Surprise, surprise – Google tops Glassdoor’s list of best workplaces in Singapore, with no local firms in the top 10

To be considered for the ranking, a company must have at least 20 ratings across eight workplace attributes, including career opportunities, compensation, culture, work-life balance, and six-month business outlook.
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  • Google has come in tops in Glassdoor’s first Singapore version of its Best Places to Work ranking.

  • In the top 10 are Facebook, Shell, Amazon, Microsoft, Visa, AIA, HubSpot, JP Morgan, and HP.

  • The ranking is only open to companies with over 1,000 employees.

Employees of Google must be the happiest workers in Singapore, if Glassdoor’s new employer ranking is anything to go by.

The job review site published its first-ever local Best Places to Work 2020 ranking on Wednesday (Dec 11), naming the American tech giant as the Republic’s top workplace.

Read also: Want to work at Google? This Singapore-based mentorship service for millennials has already got 5 grads in the door

In second place was Facebook, followed by Shell, Amazon, and Microsoft.

Rounding out the top 10 were Visa, insurer AIA, HubSpot, JP Morgan, and HP.

Eight of these companies (excluding AIA and Visa) also placed among the top 10 workplaces in other countries Glassdoor published rankings for.

Glassdoor said its ranking was determined by the quality and consistency of site reviews submitted by Singapore-based employees (excluding interns) over a one-year timeframe.

Universities, the army, and multi-level marketing agencies were not eligible for inclusion in this ranking, which companies cannot nominate themselves for.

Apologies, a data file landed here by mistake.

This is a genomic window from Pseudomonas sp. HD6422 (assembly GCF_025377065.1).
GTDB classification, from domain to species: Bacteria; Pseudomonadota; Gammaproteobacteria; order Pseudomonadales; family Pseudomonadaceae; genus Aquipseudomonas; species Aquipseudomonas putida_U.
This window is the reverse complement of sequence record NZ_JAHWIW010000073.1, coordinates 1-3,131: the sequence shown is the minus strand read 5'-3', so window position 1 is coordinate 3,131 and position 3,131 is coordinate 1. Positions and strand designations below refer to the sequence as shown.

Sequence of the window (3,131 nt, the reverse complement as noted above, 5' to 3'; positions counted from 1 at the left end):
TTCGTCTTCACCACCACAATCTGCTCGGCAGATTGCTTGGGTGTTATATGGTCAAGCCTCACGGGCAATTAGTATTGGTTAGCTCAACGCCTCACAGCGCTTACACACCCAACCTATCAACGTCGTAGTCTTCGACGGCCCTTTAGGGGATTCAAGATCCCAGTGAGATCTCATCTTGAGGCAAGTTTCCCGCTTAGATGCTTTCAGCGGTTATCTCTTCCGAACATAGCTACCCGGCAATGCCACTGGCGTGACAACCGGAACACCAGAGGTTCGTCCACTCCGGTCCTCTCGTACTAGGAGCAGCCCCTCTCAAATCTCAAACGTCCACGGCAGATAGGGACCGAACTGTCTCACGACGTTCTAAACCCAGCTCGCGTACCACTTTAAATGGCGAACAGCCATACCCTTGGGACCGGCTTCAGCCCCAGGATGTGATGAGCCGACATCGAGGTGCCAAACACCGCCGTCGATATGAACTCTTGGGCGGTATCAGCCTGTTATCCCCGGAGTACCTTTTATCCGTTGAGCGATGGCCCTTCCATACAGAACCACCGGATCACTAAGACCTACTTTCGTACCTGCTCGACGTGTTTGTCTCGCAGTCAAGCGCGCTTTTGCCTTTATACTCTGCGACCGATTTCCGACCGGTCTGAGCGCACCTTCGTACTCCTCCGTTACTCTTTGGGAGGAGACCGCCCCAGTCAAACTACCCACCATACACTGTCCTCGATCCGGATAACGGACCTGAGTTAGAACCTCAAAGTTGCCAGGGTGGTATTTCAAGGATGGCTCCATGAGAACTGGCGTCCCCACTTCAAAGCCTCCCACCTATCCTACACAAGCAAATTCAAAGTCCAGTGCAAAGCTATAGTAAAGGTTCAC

To be considered, a company must have over 1,000 employees and at least 20 Glassdoor ratings across eight workplace attributes, including career opportunities, compensation, culture, work-life balance, and six-month business outlook.

Glassdoor’s chief economist, Andrew Chamberlain, said that workers were increasingly prioritising culture over salary, and that company culture was quickly becoming a main driver of long-term employee satisfaction.

Jobs‌ ‌in‌ ‌every‌ ‌industry‌ ‌have‌ ‌continued‌ ‌to‌ ‌shift‌ ‌toward‌ ‌‌knowledge-based‌ ‌work‌‌ ‌over‌ the‌ ‌past‌ ‌decade‌ ‌- jobs‌ ‌where‌ ‌workers‌ ‌are‌ ‌highly‌ ‌differentiated,‌ ‌and‌ ‌where‌ ‌the‌ ‌creativity‌ and‌ ‌knowledge‌ ‌of‌ ‌one‌ ‌individual‌ ‌worker‌ ‌can‌ ‌have‌ ‌a‌ ‌huge‌ ‌impact‌ ‌on‌ ‌a‌ ‌business,” he said.

Businesses,‌ ‌especially‌ ‌high-performing‌ ‌ones,‌ ‌increasingly‌ ‌recognise‌ ‌that‌ ‌their‌ ‌employees‌ are‌ ‌their‌ ‌most‌ ‌important‌ ‌asset,‌ ‌not‌ ‌buildings‌ ‌or‌ ‌machinery‌ ‌or‌ ‌software.‌ ‌Online‌ ‌workplace‌ ‌transparency‌ ‌‌has‌ ‌become‌ ‌an‌ ‌accepted‌ ‌norm‌ ‌among‌ ‌job‌ ‌seekers… candidates‌ ‌are‌ ‌investing‌ ‌more‌ ‌time‌ ‌and‌ ‌energy‌ ‌researching‌ ‌company‌ ‌culture‌ before‌ ‌accepting‌ ‌jobs.”

Chamberlain added that modern workers were looking for companies with clearly-defined job progression and “inspiring, empathetic, and competent” senior leaders.

“Being a culture-first organisation isn’t about expensive perks, but about articulating a clearly-stated mission that resonates with employees’ own aspirations and fuels their best performance,” the economist added.